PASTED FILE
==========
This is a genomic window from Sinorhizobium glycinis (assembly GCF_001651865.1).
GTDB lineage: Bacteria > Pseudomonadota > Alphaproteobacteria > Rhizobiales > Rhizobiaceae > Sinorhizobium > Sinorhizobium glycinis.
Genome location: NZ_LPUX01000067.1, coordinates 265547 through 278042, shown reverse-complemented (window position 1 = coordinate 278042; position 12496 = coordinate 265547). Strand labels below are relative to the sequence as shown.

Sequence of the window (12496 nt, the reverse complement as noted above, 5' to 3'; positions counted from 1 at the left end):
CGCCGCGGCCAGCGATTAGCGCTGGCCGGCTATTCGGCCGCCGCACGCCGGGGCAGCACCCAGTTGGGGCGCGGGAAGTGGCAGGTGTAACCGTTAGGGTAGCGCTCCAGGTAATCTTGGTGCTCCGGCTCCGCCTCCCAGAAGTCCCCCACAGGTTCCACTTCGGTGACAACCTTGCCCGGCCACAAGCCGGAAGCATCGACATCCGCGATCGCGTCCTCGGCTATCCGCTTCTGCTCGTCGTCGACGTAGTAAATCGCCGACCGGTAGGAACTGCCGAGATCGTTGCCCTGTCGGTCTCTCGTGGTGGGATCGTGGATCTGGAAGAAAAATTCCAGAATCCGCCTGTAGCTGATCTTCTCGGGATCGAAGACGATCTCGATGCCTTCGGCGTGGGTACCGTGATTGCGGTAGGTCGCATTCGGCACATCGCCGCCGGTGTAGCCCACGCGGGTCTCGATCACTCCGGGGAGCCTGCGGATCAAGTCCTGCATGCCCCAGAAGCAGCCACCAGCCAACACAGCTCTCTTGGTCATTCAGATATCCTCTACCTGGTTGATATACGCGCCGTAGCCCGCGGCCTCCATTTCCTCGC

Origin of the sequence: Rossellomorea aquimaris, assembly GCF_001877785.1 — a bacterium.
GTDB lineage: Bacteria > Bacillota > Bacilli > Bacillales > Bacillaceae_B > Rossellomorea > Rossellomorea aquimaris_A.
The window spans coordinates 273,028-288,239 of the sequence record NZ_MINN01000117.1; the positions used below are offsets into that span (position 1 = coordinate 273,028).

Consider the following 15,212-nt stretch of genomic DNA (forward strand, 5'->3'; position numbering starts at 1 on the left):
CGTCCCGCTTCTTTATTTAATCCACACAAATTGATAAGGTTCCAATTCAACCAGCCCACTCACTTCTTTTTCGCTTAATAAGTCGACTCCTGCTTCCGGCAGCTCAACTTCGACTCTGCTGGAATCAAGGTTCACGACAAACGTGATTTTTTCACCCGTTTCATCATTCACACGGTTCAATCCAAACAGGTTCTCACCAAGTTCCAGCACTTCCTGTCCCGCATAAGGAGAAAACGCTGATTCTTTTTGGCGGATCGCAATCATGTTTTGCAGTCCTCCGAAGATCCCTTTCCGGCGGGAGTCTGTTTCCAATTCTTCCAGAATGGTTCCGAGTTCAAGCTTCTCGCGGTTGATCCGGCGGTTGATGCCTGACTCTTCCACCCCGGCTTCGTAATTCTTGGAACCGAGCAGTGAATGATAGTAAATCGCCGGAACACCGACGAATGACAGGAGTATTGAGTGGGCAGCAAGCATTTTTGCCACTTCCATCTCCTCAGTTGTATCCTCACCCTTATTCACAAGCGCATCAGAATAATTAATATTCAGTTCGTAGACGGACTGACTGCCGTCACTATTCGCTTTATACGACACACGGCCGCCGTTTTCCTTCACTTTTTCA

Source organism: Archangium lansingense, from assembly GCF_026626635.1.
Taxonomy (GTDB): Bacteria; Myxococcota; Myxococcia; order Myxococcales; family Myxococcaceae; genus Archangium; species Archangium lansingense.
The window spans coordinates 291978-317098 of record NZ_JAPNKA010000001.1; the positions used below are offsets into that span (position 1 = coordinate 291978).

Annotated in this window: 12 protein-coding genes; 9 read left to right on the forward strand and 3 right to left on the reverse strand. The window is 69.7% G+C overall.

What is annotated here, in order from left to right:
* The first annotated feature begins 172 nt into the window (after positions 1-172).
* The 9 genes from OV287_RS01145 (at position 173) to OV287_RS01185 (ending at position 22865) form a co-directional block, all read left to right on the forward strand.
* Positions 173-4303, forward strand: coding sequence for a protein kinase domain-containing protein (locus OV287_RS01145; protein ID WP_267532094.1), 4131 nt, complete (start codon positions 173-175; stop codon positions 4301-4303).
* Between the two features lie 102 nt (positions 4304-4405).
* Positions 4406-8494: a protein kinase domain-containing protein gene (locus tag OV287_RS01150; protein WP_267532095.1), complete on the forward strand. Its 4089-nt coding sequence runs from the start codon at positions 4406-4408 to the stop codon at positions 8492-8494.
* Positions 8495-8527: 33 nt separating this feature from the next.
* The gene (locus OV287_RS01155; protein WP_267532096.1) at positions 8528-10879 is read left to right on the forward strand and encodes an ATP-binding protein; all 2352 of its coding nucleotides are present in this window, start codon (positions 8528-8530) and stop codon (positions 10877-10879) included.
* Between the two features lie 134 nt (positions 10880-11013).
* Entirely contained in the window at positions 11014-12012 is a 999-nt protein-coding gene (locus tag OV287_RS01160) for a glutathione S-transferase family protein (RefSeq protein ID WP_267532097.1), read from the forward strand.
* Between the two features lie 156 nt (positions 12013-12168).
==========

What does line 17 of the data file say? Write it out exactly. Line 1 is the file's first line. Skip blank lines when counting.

* The 9 genes from OV287_RS01145 (at position 173) to OV287_RS01185 (ending at position 22865) form a co-directional block, all read left to right on the forward strand.